After a bit of imbibing, people are more likely to overshare. But if you tweet while drinking, you’re revealing even more than whatever drunken ramblings you’re posting to social media. A team of researchers from the University of Rochester have figured out a way to analyze tweets to track people’s drinking habits, and though this info isn’t being used to personally prove that you’re a lush, it can provide broad insights into when and where people are consuming alcohol.
The paper, published earlier this month, has an intimidating tittle – Inferring Fine-grained Details on User Activities and Home Location from Social Media: Detecting Drinking-While-Tweeting Patterns in Communities – but its goals were far simpler. Researchers wanted to find out if they could determine two things from Twitter: Was the tweeter drinking and, if so, was he drinking at home or somewhere else?
Answering these two straightforward questions was actually quite complex. According to MIT Technology Review, it took about 11,000 geotagged tweets along with analytical help from workers on Amazon’s Mechanical Turk crowdsourcing service to train a machine-learning algorithm to identify which tweets were posted by someone who was actually drinking at the time. Equally difficult was taking users geotagged tweets and determining where they live, honing in on specific words, frequency and times that indicate where the Twitter user probably calls home.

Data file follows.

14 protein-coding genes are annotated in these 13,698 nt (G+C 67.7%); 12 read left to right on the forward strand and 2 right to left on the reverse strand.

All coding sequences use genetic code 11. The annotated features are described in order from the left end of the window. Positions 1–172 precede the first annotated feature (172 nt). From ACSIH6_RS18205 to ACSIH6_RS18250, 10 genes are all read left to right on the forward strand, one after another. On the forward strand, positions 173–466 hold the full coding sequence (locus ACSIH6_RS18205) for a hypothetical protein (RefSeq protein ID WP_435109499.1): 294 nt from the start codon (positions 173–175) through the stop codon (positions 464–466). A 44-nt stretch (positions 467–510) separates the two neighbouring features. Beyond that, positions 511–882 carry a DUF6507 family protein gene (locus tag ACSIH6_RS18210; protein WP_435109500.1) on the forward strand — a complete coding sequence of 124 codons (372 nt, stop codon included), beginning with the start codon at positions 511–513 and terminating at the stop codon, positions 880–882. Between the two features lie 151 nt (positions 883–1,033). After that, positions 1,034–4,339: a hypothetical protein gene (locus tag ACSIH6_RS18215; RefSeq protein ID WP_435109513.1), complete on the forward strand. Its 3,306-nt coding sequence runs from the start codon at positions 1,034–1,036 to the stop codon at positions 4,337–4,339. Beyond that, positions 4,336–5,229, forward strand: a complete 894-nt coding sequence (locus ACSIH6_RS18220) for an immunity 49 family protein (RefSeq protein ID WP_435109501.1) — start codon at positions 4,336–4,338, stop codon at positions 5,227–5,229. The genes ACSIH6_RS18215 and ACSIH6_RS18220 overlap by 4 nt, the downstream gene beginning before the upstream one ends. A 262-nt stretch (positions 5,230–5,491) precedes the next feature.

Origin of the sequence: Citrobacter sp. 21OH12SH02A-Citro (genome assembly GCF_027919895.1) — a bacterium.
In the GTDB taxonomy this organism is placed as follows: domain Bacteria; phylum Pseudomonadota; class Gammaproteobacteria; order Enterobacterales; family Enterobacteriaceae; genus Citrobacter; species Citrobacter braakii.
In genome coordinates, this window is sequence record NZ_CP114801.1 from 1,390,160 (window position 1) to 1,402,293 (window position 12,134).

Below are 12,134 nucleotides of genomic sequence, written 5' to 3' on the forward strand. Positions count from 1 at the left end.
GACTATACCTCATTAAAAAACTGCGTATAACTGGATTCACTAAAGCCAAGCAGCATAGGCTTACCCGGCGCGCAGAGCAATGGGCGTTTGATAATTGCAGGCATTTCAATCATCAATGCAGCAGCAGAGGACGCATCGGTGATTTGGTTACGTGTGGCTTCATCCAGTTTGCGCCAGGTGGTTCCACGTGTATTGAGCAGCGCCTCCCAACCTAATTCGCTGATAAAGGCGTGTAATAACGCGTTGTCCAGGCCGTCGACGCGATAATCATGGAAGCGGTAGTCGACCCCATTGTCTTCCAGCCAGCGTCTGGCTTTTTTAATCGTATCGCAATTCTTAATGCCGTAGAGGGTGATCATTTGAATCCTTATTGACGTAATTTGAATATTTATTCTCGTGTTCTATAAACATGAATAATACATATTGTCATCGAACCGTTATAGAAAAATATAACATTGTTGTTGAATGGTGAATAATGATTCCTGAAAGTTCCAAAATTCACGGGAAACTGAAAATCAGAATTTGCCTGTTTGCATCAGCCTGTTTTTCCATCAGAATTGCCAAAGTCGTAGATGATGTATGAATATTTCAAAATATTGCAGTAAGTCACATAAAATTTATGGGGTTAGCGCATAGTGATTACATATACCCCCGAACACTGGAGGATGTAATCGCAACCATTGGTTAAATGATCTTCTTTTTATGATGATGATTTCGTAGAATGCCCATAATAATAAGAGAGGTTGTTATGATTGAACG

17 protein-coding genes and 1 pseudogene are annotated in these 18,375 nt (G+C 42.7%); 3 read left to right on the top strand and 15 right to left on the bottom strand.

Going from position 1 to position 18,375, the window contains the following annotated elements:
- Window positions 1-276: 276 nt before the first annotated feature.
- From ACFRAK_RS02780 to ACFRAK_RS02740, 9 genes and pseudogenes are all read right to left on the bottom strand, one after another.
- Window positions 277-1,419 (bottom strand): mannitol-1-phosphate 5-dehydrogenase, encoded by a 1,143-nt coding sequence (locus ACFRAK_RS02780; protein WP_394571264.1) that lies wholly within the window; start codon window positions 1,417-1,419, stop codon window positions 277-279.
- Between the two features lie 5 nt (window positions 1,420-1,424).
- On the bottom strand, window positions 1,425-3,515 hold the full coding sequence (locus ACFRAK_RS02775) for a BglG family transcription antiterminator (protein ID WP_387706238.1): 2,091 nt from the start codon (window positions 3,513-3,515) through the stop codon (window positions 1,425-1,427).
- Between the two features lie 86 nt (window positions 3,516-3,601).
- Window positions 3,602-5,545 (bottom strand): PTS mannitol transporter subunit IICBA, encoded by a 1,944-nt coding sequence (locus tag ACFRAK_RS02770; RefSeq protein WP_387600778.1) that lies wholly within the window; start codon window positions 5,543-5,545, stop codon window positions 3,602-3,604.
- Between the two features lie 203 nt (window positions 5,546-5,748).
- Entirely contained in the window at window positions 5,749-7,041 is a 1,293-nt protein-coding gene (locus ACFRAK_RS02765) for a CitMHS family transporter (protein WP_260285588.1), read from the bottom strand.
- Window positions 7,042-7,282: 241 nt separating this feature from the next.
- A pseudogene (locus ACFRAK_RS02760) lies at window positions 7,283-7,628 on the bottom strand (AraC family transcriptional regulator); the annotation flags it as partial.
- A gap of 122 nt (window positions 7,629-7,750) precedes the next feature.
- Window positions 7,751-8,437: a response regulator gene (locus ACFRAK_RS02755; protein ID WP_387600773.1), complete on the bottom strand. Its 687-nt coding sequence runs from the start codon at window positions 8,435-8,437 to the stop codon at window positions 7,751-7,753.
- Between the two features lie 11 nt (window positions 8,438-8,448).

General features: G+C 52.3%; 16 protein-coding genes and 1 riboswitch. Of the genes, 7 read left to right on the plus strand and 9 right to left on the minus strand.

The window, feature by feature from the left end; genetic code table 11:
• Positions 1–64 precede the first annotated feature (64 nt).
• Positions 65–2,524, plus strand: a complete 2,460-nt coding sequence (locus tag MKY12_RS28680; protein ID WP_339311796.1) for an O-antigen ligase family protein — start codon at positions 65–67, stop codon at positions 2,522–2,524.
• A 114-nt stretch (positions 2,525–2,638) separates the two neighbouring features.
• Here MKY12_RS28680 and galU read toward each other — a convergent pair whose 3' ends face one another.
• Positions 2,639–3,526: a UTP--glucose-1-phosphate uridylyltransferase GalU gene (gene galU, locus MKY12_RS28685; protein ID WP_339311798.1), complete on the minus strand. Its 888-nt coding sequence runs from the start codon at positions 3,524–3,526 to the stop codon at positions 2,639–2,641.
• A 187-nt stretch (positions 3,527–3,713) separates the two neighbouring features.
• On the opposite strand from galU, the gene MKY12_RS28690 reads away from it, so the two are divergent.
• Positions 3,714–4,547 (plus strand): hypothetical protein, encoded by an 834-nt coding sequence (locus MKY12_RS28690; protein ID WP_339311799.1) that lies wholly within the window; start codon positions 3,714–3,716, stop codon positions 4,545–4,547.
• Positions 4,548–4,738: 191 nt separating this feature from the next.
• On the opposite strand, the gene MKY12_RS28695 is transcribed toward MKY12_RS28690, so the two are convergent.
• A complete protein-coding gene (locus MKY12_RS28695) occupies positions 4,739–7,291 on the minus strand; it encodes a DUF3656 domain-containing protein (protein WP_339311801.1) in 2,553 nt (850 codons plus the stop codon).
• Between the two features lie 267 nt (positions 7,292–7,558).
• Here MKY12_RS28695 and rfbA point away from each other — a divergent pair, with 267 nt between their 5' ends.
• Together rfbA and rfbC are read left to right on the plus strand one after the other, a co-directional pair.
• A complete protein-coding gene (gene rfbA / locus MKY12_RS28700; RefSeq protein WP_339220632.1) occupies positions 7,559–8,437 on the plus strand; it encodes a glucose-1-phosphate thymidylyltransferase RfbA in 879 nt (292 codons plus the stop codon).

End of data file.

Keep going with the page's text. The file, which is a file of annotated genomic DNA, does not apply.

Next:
However, the team claims they were able to determine both pieces of information accurately enough that they were able to compare drinking habits in New York City to those in Monroe Country, NY, and create “heat maps” showing where people go out drinking in both cities. For the record, people drink more in NYC – not that you needed to be a scientist to figure that one out.
Though the research can obviously help reveal plenty about alcohol consumption, the authors also speak to the ability to use Twitter as a research tool in general. “While our experiments are focused on alcohol use, our methods for locating homes and distinguishing temporally-specific self-reports are applicable to a broad range of behaviors and latent states,” the paper states.
So next time you’re posting on Twitter while drinking, be careful. Not just because you don’t want to say anything dumb, but because scientists might be watching you too.